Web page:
The number of people using food banks to make end meet has tripled this year, according to new figures released today by the Trussell Trust.
The number of people using food banks to make ends meet has tripled in a year, according to new figures released today by the Trussell Trust.
355,000 people used foodbanks between April and September 2013, compared to 113,000 between April and September 2012, according to the Trust, which runs 400 food banks across the UK.
A third of those being helped were children and a third required food following a delay in the payment of their benefits.
“The level of food poverty in the UK is not acceptable,” said the Trust’s executive chairman Chris Mould.
“It’s scandalous, and it is causing deep distress to thousands of people,” he added
TUC general secretary Frances O’Grady said that welfare reforms were pushing households into food poverty.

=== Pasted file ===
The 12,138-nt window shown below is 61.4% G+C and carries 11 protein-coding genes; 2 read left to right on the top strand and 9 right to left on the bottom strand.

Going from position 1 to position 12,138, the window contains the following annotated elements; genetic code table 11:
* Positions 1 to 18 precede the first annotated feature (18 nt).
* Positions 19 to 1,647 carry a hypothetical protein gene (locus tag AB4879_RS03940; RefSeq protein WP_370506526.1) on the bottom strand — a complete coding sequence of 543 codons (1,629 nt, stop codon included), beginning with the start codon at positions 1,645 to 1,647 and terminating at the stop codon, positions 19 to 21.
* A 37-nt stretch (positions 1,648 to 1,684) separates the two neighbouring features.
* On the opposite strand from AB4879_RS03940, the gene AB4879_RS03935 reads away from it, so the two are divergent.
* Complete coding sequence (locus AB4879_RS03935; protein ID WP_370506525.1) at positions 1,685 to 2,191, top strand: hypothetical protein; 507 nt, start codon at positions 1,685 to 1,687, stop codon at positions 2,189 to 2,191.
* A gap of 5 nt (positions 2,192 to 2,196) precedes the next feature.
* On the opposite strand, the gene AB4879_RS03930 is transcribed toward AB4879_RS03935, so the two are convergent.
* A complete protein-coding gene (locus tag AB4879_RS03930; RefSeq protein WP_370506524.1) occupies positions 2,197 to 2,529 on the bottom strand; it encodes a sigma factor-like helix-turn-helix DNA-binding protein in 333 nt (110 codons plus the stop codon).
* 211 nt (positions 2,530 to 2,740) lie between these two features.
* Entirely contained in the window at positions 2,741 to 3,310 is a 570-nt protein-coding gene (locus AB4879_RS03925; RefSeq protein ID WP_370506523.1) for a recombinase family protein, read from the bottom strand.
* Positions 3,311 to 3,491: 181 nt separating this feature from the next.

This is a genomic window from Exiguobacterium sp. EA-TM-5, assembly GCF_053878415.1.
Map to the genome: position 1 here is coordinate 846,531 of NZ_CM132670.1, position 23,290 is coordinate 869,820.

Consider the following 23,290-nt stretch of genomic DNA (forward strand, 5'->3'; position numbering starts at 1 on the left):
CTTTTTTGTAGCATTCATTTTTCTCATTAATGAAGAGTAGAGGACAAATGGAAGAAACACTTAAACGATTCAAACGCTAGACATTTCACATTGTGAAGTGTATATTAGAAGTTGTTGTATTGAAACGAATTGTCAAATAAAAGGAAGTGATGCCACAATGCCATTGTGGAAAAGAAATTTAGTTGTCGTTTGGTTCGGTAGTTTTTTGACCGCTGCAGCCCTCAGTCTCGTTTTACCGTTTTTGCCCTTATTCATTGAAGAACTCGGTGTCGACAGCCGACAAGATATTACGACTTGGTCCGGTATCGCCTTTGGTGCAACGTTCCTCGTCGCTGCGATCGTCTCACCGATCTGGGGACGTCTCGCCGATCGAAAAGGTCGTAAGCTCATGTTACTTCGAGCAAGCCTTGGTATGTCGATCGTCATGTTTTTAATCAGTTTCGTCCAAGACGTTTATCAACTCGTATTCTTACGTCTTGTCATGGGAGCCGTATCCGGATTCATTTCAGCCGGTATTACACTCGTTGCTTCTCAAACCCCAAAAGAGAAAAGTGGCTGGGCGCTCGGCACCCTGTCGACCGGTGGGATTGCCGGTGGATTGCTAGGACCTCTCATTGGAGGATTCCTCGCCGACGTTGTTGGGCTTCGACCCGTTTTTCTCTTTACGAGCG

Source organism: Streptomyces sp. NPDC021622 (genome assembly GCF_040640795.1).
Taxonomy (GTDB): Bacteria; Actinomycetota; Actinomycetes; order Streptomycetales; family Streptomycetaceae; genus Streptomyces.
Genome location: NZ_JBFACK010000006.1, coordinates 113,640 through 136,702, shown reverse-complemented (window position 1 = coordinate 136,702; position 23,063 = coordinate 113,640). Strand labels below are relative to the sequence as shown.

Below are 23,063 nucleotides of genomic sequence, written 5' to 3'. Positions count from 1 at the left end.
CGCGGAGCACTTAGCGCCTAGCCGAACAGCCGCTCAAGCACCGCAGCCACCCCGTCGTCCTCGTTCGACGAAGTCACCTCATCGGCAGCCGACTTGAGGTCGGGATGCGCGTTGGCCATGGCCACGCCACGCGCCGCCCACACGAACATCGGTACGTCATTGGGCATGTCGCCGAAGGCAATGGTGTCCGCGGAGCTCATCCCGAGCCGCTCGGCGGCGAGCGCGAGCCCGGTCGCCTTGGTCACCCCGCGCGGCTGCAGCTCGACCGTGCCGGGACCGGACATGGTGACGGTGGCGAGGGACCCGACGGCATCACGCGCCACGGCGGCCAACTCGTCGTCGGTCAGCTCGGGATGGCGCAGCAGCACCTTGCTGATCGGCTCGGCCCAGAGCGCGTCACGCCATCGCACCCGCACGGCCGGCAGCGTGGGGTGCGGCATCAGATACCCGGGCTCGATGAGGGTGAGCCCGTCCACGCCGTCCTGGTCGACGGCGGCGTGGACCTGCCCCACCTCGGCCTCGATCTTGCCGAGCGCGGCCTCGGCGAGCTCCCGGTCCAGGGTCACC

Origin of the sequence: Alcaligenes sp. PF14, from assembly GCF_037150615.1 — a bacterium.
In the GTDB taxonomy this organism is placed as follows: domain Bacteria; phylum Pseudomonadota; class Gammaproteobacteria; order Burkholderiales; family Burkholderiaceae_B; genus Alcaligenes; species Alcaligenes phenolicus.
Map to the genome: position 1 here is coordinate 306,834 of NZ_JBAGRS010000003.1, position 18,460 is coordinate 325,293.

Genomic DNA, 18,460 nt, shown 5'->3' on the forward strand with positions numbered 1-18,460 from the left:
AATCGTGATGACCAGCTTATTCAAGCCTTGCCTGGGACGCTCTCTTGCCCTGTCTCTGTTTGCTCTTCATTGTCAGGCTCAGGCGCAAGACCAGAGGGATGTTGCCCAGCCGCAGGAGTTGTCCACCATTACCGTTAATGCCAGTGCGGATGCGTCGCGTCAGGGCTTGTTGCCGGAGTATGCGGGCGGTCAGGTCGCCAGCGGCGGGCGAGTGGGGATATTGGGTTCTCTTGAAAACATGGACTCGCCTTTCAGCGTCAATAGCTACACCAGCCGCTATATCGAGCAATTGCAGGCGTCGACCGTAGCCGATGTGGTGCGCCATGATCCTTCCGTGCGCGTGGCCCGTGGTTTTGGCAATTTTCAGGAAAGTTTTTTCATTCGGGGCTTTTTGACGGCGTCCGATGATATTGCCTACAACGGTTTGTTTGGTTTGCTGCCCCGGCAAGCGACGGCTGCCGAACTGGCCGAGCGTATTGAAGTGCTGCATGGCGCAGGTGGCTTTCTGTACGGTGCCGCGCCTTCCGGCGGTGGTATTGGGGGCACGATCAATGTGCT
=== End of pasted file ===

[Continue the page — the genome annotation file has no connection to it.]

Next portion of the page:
“One only has to look at the huge rise in foodbanks to see how little support is being given to people who fall on hard times. But instead of recognising the tremendous difficulties people are facing, ministers are blaming them for their plight.”
The government blamed the increase on a greater number of foodbanks.
However the Trussell Trust said that food poverty in the UK was getting worse.
“We’re talking about mums not eating for days because they’ve been sanctioned for seemingly illogical reasons,” said Mr Mould.
“Or people leaving hospital after a major operation to find that their benefits have been stopped or delayed.”
Food banks have risen dramatically under the coalition. 346,992 people received a minimum of three days emergency food from Trussell Trust food banks in 2012-13, compared to 128,697 in 2011-12 and 40,898 when Labour left office in 2010.
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